Despite a commitment last week from the government to extend a moratorium on deforestation for two years, Indonesia is still cutting down its forests faster than any other country. Loopholes in the law mean the moratorium only covers new licences and primary forests, and excludes key peatland areas and existing concessions which are tiger and elephant habitats. “No one seems able to stop the destruction,” said Greenpeace International’s forest spokesman, Phil Aikman.
The conflicts often arise when companies are granted dubious logging or plantation permissions that overlap with community-managed traditional forests and protected areas such as national parks.
Nine villages have been in conflict with the giant paper company April, which has permission to convert, with others, 450,000 hectares of deep peat forests on the Kampar Peninsula in central Sumatra. Because the area contains as much as 1.5 billion tons of carbon, it has global importance in the fight against climate change.
“We would die for this [forest] if necessary. This is a matter of life and death. The forest is our life. We depend on it when we want to build our houses or boats. We protect it. The permits were handed out illegally, but now we have no option but to work for the companies or hire ourselves out for pitiful wages,” said one village leader from Teluk Meranti who feared to give his name. They accuse corrupt local officials of illegally grabbing their land. April, which strongly denies involvement in corruption, last week announced plans to work with London-based Flora and Fauna international to restore 20,000 hectares of degraded forest land.
Fifty miles away, near the town of Rengit, villagers watched in horror last year when their community forest was burned down — they suspect by people in the pay of a large palm oil company. “Life is terrible now. We are ruined. We used to get resin, wood, timber, fuel from the forest. Now we have no option but to work for the palm oil company. The company beat us. The fire was deliberate. This forest was everything for us. We used it as our supermarket, building store, chemist shop and fuel supplier for generations of people. Now we must put plastic on our roofs,” said one man from the village of Bayesjaya who also asked not to be named.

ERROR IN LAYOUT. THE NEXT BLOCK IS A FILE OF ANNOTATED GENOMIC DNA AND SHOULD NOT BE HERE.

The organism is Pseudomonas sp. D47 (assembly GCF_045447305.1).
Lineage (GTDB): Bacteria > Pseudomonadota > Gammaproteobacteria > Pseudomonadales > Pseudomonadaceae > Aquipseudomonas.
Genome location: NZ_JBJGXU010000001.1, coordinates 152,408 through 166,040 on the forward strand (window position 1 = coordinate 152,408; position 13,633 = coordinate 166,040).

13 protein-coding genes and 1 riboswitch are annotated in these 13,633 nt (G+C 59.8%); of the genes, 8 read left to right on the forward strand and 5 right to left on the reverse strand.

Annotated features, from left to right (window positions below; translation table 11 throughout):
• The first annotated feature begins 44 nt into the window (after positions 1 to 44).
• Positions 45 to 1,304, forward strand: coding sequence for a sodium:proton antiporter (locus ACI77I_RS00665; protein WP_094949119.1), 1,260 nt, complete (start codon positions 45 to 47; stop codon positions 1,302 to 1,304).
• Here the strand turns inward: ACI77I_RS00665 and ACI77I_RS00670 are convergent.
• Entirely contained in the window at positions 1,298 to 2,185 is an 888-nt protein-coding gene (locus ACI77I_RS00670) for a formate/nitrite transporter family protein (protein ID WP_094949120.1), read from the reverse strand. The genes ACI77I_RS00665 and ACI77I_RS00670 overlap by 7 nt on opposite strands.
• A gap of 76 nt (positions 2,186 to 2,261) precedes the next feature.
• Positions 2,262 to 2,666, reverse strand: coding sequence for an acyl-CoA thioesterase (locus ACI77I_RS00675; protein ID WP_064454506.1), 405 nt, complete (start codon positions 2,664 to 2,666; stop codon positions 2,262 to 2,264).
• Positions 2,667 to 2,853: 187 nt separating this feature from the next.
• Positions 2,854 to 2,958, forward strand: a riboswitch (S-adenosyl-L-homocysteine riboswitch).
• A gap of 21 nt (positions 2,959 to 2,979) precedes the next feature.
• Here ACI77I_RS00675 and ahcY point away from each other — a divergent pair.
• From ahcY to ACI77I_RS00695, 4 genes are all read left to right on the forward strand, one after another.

Mursyi Ali from the village of Kuala Cenaku in Riau province, has spent 10 years fighting oil plantation companies which were awarded a giant concession. “Maybe 35,000 people have been impacted by their plantations. Everyone is very upset. People have died in protests. I have not accepted defeat yet. These conflicts are going on everywhere. Before the companies came we had a lot of natural resources, like honey, rattan, fish, shrimps and wood,” he said.
“We had all we wanted. That all went when the companies came. Everything that we depended on went. Deforestation has led to pollution and health problems. We are all poorer now. I blame the companies and the government, but most of all the government,” he continued. He pleaded with the company: “Please resolve this problem and give us back the 4,100 hectares of land. We would die for this if necessary. This is a life or death,” he says.
Greenpeace and other groups accuse the pulp and palm companies of trashing tens of thousands of hectares of rain forest a year but they respond that they are the forest defenders and without them the ecological devastation would be worse. “There has been a rampant escalation of the denuding of the landscape but it is mostly by migrant labor and palm oil growers. Poverty and illegal logging along with migrant labor have caused the deforestation,” said April spokesman David Goodwin.
“What April does is not deforestation. In establishing acacia plantations in already-disturbed forest areas, it is contributing strongly to reforestation. Last year April planted more than 100 million trees. Deforestation happens because of highly organized illegal logging, slash-and-burn practices by migrant labor, unregulated timber operations. There has been an explosion of palm oil concessions.”
The firm would not reveal how much rain forest it and its suppliers fell each year but internal papers seen by the Observer show that it planned to deforest 60,000 hectares of rain forest in 2012 but postponed this pending the moratorium. It admits that it has a concession of 20,000 hectares of forest that it has permission to fell and that it takes up to one third of its timber from “mixed tropical hardwood” for its giant pulp and paper mill near Penabaru in Riau.